Lanfear – This Harmonic Consonance
In my recent push to familiarize myself with the bands playing this September at the ProgPower USA festival, I made a great discovery: a German progressive/power metal group by the name of Lanfear. To be quite honest, Lanfear’s style of metal isn’t all that unique at first glance; given that it is less melodic than most power metal and less complex than most progressive metal and features no orchestra, saxophone, or didgeridoo, there is nothing on the surface that makes it unique or sets it apart from any other band playing the same kind of metal. However, their releases have been consistently very good, and their upcoming installment is no exception.
Said upcoming installment, entitled This Harmonic Consonance, sees the band remaining true to the trajectory established by their more recent albums: it features a series of relatively succinct, energetic progressive metal tunes that don’t try to impress the listener with anything apart from their sheer quality. There are quite a few neat ideas here, beginning right away with the instrumental intro “Giorno del Giudizio” (Italian for “Judgement Day”) and its lead-in to the much heavier “Colours of Chaos,” which in turn quiets down for a brief section before bursting back into headbanging glory. I could go through the entire album like this, but the point is clear: the guys from Lanfear know how to craft songs in such a way that they remain interesting – one could say “enthralling” – without relying on any bells and whistles to spice things up.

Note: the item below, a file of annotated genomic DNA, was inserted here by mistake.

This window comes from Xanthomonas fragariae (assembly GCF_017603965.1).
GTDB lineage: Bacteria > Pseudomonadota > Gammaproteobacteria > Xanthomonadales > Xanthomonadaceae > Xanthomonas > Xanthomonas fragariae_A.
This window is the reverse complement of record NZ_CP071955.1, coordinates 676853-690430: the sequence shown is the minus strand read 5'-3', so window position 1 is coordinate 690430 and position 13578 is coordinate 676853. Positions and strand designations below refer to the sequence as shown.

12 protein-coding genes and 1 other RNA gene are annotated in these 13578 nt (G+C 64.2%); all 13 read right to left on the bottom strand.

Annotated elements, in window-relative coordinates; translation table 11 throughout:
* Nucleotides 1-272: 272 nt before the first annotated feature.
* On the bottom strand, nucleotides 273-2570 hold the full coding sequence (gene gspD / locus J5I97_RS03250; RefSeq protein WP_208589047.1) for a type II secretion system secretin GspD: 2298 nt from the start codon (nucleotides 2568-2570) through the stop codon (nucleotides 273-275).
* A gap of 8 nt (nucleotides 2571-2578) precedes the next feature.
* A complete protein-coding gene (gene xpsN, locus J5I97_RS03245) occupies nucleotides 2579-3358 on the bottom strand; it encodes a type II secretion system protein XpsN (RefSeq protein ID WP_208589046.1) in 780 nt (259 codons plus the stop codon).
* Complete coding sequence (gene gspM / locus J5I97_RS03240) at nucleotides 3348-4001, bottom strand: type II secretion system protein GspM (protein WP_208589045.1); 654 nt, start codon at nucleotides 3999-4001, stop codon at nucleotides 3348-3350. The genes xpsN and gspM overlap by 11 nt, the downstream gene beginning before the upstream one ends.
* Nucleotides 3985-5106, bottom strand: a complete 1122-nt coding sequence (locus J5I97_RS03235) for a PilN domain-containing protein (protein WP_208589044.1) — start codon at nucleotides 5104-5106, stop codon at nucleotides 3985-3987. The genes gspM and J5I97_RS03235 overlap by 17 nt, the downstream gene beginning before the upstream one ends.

Other highlights, if you’re curious, include the middle-eastern flavoured “Camera Silens”, the dynamic, eerie “Word Not Spoken” and the surprisingly melodic closer “Disharmonic Consonance”. However, I’m sure other people would pick other songs; there is nothing half-hearted or mediocre here. Every song speaks to the band’s impeccable feel for the music; they know exactly when to turn the distortion off and let the keyboard take over, when to introduce a new melody, and when to let loose with some heavy riffs. The rhythm section also deserves a mention, as Bassist Kai Schindelar and drummer Jürgen Schrank do an excellent job throughout the record of keeping the music varied, building and releasing tension in a way that is sometimes unexpected but never unnatural.
Ultimately, the best word to describe This Harmonic Consonance is “refreshing”. As much as I love my avant-garde symphonic progressive folk metal with a full brass ensemble and accordion, it is great to hear a band that can consistently impress without presuming to be anything special in the first place. If there’s anything that Lanfear has shown us, it is that no-frills progressive metal is very much alive and still very relevant. Bravo!
Tom’s Rating: 4.25 out of 5
As there are no songs from this album on Youtube as of yet, enjoy the following trailer and the title track from Lanfear’s Another Golden Rage (2006).